For the first time in a generation, California voters are poised to fill an open U.S. Senate seat.
Speculation was rampant in San Diego and coast-to-coast Thursday after fourth-term incumbent Democrat Barbara Boxer announced she’s retiring in 2016, leaving a rare national post in the most populous state in the country, which carries a lot of political weight.
There’s doesn’t figure to be anywhere near the 135 candidates in Gov. Gray Davis' recall election of 2003.
But the Golden State could still have a full and familiar slate of wannabe senators.
And pundits say, don't rule out Hollywood headliners or Silicon Valley high-tech billionaires.
"I have to make sure this Senate seat stays progressive -- that is so critical,” Boxer said in a personally produced video released via YouTube. “And I want to help our Democratic candidate for president make history. But you know what? I want to come home."
Boxer will have been in office for 24 years by the time she comes home from the Capitol, opening the door for the prospect of a Republican finally taking that California U.S. Senate seat.
GOP party bosses have fond hopes of Condoleeza Rice being interested or La Jollan Mitt Romney, but they might well be content with the likes of Neel Kashkari, last year's gubernatorial runner-up.
Or former state party chair Ron Nehring of Poway, last year's runner-up for lieutenant governor.
Or Fresno Mayor Ashley Swearengin, runner-up for state controller.
Or San Diego Mayor Kevin Faulconer, whose name is on some lips.
Will they create enough buzz in the atmosphere of a blue state voter stronghold?
"It's only going to be big if they have the funding, and that means they have to prove they have a chance,” said Voice of San Diego Editor in Chief Scott Lewis. “And that's going to be a hard thing. So it is probably more of an interesting discussion among Democrats right now."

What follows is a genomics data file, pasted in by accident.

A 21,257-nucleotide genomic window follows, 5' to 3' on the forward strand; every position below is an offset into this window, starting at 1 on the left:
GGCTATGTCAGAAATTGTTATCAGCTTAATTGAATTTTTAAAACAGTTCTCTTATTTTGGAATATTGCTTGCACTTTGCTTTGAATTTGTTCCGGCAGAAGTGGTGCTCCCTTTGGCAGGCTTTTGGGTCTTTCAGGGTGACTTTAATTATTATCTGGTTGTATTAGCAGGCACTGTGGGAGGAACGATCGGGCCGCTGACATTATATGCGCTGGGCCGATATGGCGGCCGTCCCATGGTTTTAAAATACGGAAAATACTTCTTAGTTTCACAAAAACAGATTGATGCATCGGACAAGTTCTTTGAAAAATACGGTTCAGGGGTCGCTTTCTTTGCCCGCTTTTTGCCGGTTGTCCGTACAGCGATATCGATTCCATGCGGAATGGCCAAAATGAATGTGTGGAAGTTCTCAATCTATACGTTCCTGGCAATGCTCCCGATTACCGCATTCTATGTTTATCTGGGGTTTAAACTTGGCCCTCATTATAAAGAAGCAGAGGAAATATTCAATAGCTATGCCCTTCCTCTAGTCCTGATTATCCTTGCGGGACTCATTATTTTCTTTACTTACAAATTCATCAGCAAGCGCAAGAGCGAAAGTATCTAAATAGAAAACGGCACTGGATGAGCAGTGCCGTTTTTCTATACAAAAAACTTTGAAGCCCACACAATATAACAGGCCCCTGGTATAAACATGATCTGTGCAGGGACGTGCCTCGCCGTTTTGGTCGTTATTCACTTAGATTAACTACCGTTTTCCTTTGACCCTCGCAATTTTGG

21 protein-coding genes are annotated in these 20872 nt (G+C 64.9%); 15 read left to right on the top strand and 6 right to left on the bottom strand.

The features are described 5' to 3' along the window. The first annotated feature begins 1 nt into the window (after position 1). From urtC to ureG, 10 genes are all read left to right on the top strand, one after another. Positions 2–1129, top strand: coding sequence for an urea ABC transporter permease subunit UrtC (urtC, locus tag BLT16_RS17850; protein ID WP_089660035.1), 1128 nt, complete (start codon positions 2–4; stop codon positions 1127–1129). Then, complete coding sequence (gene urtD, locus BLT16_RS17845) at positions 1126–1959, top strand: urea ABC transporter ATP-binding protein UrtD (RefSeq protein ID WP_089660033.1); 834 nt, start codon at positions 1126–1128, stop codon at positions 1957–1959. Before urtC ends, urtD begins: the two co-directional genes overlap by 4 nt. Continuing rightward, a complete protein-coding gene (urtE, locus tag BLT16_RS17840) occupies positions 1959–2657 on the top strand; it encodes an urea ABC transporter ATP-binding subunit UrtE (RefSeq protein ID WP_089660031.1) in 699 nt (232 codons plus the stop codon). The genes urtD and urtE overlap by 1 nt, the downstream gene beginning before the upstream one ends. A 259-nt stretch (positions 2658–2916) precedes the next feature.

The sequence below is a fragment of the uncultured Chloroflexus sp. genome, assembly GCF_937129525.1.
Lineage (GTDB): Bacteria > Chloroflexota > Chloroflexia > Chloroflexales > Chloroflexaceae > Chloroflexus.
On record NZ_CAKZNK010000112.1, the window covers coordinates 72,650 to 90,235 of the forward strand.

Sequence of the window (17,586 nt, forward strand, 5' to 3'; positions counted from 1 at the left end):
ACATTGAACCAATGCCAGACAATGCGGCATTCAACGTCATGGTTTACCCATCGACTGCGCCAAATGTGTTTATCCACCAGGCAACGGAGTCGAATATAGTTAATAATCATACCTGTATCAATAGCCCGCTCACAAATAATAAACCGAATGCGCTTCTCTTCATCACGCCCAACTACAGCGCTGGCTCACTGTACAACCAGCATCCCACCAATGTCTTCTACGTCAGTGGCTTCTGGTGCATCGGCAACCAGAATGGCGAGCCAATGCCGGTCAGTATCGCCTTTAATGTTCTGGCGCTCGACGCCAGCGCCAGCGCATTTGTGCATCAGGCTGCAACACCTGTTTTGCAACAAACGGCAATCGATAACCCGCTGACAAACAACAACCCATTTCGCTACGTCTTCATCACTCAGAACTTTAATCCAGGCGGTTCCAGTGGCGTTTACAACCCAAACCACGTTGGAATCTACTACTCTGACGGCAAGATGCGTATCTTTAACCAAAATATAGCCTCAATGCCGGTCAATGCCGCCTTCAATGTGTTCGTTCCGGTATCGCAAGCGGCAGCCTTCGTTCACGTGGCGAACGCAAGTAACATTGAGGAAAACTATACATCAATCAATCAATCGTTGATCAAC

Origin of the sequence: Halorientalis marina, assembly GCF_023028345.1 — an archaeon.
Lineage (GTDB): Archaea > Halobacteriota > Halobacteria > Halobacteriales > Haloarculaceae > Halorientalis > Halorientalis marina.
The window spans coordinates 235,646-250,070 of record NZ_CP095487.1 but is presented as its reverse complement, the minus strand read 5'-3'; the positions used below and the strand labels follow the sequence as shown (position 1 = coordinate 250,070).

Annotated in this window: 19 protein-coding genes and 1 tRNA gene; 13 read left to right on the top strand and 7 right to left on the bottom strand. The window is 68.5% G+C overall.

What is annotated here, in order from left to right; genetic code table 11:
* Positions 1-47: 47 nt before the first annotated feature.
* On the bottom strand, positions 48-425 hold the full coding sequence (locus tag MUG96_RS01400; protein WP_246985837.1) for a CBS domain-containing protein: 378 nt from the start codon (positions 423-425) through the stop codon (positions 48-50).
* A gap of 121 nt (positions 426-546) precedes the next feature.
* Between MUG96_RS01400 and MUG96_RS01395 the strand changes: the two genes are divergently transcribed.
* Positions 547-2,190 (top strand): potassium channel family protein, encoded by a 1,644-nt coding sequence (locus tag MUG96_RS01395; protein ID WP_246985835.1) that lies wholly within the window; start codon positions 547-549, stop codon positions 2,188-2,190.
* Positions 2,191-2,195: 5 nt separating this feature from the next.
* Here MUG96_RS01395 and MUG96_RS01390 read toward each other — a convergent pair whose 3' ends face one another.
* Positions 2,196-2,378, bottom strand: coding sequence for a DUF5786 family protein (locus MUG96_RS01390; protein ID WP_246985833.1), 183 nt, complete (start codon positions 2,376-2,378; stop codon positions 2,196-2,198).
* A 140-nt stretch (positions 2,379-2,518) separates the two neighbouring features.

That discussion starts with Lieutenant Governor Gavin Newsom and State Attorney General Kamala Harris, both long mentioned as prospective candidates for governor in 2018.
Former Los Angeles Mayor Antonio Villaraigosa is also rumored to be in the mix – along with prominent show business types and high-tech, venture capitalists.
"We don't want some billionaire from Silicon Valley; we don't want some Hollywood elite,” said Tony Krvaric, chair of the Republican Party of San Diego County. “We want somebody who can understand what regular Californians are going through. Small business. Job creation. Taxation. Regulation. People are struggling in California, as they are all across the country."
There's conjecture that Michelle Obama will bid for the Senate seat -- a page out of Hillary Clinton's playbook in New York -- because the first family is supposedly leaving the White House for California.
In an interview Thursday, Lewis dismissed that scenario: “Democrats in this state have been preparing for this (open seat) and thinking about it for a long time, and I think the idea that they would let a kind of carpetbagger come in and take care of that for them is probably not a very realistic assumption.”
Ditto for Krvaric: “I think Americans are ready for something fresh, both on the national side and here locally. It seems for decades we were re-treading or recycling. Recycling's good, but we don't have to recycle all the politicians. So let's get something fresh out there."
There is the possibility that two Democrats could make the runoff under the state's top-two "jungle primary" system; a much more remote chance for two Republicans.
National political observers already are predicting the campaign will wind up being the costliest Senate race in history, with spending from all sources soaring well into nine figures.